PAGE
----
There is such a proliferation of ABC books, it is understandable if you’re thinking “No, not another one!”, but luckily this one distinguishes itself with some geographical and social data about Canada that we don’t think about alot. It has something of interest for everyone – dinosaur fossils! Ski jumps! Inuksuk! Beluga whales! Fortunately a glossary is included inside the front and back cover so you don’t have to run off and search out any of references you may not remember from geography class! While ABC’s may seem to basic for older readers, there is good content in this one for discussion about your next family vacation in Canada or learning a bit more about our culture. The story is about 4-year old Sophie’s cross-Canada adventure to visit her grandma – having left behind her treasured stuff bear. This bear is pretty independent fella, though, and the ending will keep your little one smiling!

Wolf’s coming!, by Joe Kulka

This picture book is a fun, fast-paced, rhyming twist on the classic tale of a wolf! Around our house it is referred to as “Taylor’s favourite!”, after one of my daughters’ pre-school daycare classmates who just couldn’t get enough of this book! For children who are a little bit older, and able to manage a little bit of suspense in their stories, try adding a bit of vocal tension and pace your reading to make this wonderful book one that will receive demands of “again!, again!”. It has a birthday party ending which resonates with children.

I’d suggest your audience for this book is a little bit older (4-6 years), or who have been exposed to many types of stories. Some children find the suspense element just a bit too overwhelming. Enjoy!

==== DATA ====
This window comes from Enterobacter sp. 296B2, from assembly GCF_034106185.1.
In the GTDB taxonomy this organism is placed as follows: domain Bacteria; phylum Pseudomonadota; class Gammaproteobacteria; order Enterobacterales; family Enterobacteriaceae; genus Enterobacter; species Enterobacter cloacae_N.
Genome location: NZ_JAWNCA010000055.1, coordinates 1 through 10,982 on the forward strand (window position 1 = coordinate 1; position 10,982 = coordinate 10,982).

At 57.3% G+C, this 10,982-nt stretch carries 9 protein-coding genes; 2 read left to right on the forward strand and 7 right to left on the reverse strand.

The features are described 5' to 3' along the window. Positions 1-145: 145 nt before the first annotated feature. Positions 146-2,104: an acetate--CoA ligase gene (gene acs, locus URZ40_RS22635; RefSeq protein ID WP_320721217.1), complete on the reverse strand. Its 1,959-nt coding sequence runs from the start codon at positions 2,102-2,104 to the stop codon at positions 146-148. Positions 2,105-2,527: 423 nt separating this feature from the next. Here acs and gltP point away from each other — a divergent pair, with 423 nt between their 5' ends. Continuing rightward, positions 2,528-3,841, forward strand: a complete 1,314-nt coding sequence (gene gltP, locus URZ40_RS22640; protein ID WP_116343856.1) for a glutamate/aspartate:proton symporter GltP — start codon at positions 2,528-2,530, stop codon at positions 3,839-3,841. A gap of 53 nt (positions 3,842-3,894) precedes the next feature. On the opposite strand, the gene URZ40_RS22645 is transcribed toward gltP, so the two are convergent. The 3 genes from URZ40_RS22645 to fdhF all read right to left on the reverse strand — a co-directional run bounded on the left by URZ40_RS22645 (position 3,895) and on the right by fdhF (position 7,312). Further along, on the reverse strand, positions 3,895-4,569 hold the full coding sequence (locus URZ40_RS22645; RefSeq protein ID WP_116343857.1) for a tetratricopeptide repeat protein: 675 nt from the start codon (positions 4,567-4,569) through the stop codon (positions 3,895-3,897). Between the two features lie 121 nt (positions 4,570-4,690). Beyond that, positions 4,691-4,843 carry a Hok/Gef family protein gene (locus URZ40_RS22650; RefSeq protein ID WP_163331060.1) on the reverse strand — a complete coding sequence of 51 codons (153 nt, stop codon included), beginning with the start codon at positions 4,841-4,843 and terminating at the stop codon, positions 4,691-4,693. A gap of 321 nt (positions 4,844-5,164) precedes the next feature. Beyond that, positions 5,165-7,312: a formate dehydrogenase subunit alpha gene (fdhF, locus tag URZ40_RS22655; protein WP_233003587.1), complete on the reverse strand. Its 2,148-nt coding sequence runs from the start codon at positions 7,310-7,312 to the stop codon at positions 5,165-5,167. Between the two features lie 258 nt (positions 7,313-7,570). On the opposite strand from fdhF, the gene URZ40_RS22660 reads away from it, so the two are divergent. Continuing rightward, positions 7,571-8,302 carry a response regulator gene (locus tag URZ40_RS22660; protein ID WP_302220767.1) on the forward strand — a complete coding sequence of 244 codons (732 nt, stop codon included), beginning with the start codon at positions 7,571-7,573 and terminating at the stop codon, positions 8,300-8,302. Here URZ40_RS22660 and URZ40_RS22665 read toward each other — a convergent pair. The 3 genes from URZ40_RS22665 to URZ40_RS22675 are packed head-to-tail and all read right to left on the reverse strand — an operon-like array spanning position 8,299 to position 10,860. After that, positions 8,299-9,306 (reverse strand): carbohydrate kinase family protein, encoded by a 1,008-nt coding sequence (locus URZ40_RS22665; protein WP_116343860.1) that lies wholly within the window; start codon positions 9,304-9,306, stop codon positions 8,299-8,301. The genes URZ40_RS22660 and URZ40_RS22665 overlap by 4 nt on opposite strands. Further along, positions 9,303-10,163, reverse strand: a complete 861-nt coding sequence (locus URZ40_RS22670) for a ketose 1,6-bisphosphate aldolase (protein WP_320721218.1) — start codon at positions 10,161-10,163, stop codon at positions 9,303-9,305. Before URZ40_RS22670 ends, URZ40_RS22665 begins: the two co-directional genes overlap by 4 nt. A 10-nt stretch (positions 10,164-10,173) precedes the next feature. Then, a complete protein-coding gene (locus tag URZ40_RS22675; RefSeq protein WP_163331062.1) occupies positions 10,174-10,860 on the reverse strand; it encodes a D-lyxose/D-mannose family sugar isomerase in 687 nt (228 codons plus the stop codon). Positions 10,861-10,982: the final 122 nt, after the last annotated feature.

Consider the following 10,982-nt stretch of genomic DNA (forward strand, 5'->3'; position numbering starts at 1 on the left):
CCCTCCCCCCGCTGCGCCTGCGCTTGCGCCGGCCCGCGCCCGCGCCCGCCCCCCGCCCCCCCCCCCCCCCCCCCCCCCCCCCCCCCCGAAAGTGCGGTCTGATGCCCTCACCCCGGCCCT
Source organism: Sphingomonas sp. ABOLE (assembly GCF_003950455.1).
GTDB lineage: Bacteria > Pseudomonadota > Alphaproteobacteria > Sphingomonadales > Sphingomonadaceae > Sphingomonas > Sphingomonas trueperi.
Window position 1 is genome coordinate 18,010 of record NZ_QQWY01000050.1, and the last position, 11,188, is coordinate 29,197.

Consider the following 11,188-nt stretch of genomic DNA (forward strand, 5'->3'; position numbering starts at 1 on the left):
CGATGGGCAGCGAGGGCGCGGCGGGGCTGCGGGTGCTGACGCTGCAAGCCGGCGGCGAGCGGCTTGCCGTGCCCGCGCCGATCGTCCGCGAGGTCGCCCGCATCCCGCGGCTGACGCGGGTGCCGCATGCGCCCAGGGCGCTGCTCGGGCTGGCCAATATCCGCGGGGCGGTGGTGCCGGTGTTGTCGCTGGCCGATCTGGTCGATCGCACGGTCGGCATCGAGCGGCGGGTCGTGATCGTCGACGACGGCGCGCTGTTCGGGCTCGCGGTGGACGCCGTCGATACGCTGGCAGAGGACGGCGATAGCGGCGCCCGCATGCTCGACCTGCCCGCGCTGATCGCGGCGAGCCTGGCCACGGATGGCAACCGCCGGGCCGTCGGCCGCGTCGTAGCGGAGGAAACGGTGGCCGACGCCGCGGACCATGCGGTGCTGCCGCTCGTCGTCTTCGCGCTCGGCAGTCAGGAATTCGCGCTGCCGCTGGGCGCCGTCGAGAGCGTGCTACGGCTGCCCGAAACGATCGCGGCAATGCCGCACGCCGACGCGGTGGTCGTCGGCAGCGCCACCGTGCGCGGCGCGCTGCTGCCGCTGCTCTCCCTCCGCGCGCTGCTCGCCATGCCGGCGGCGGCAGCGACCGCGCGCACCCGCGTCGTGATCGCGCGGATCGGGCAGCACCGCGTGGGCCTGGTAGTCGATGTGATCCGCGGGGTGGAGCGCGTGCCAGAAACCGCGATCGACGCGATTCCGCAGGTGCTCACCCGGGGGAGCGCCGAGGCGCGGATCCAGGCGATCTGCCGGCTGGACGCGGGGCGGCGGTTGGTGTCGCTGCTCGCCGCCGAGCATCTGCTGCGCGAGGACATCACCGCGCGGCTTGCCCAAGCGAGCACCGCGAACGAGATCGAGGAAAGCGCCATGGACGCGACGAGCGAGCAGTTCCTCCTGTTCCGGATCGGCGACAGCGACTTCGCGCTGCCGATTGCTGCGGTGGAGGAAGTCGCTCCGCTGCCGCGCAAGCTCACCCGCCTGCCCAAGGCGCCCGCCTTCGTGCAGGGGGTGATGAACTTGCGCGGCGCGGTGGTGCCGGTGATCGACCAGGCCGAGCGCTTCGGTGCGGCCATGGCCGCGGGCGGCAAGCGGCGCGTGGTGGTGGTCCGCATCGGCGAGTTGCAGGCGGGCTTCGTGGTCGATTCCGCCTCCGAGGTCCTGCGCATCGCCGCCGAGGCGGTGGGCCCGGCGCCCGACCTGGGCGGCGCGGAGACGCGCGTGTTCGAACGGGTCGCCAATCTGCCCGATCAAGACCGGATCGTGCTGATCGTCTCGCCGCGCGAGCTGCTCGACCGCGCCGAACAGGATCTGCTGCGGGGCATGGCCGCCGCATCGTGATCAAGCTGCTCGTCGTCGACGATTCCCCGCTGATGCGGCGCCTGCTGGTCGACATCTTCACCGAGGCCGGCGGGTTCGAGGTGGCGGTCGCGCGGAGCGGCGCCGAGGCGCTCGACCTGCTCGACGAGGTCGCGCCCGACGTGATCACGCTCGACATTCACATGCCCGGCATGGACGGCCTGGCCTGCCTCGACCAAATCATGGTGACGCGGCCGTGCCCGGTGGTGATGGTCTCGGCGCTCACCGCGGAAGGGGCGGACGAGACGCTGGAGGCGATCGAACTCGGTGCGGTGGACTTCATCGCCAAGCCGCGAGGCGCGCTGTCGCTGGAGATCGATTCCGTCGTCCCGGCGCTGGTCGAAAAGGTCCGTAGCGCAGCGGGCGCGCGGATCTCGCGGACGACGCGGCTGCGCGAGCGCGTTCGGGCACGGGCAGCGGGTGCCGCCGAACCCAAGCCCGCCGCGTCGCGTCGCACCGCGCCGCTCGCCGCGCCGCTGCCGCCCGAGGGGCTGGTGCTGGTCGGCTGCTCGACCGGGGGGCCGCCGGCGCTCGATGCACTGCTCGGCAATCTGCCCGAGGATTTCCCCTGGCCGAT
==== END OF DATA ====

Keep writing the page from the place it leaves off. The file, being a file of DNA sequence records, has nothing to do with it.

Are you a parent or a caregiver who is interested in finding new, interesting and meaningful books to help instill a love of reading in a young child? If so, this blog is for you! It will help you discover good young (ages 3 – 8) children’s books fast.

These are books that have been read by my two daughters (Elizabeth, now age 7 and Sophie, age 4) and myself. We get many of our books through the Toronto Public Library so whenever possible we will provide a link to the library listing and their wonderful system where anyone with a valid Toronto Library card can place a hold for a book. When your book arrives at your local library branch a nice lady will phone you and leave a message so you know your next book discovery (or rediscovery) awaits. Hopefully no matter where you live, your local library (or bookstore) will be able to help you get these books.

Who doesn’t love all the tried and true classics in children’s books? Little Bear, The Giving Tree, Harold and the Purple Crayon, Winnie the Pooh, and the list goes on and on. We love them too, but this blog is going to try and take you down a different path. We will try not to list of the books you will find in classic lists (if you haven’t already, check out Michele Landsberg’s Guide to children’s books which has some old favorites and some you may not have heard of before) or the current magazine favorites. We want to help you discover lesser-known books that would be good additions to your reading list.

And because there are so many books out there, we invite you to make your own recommendations to add to this list. We are aiming to include one book each week for the next year!

Let’s all read happily ever after…

The End.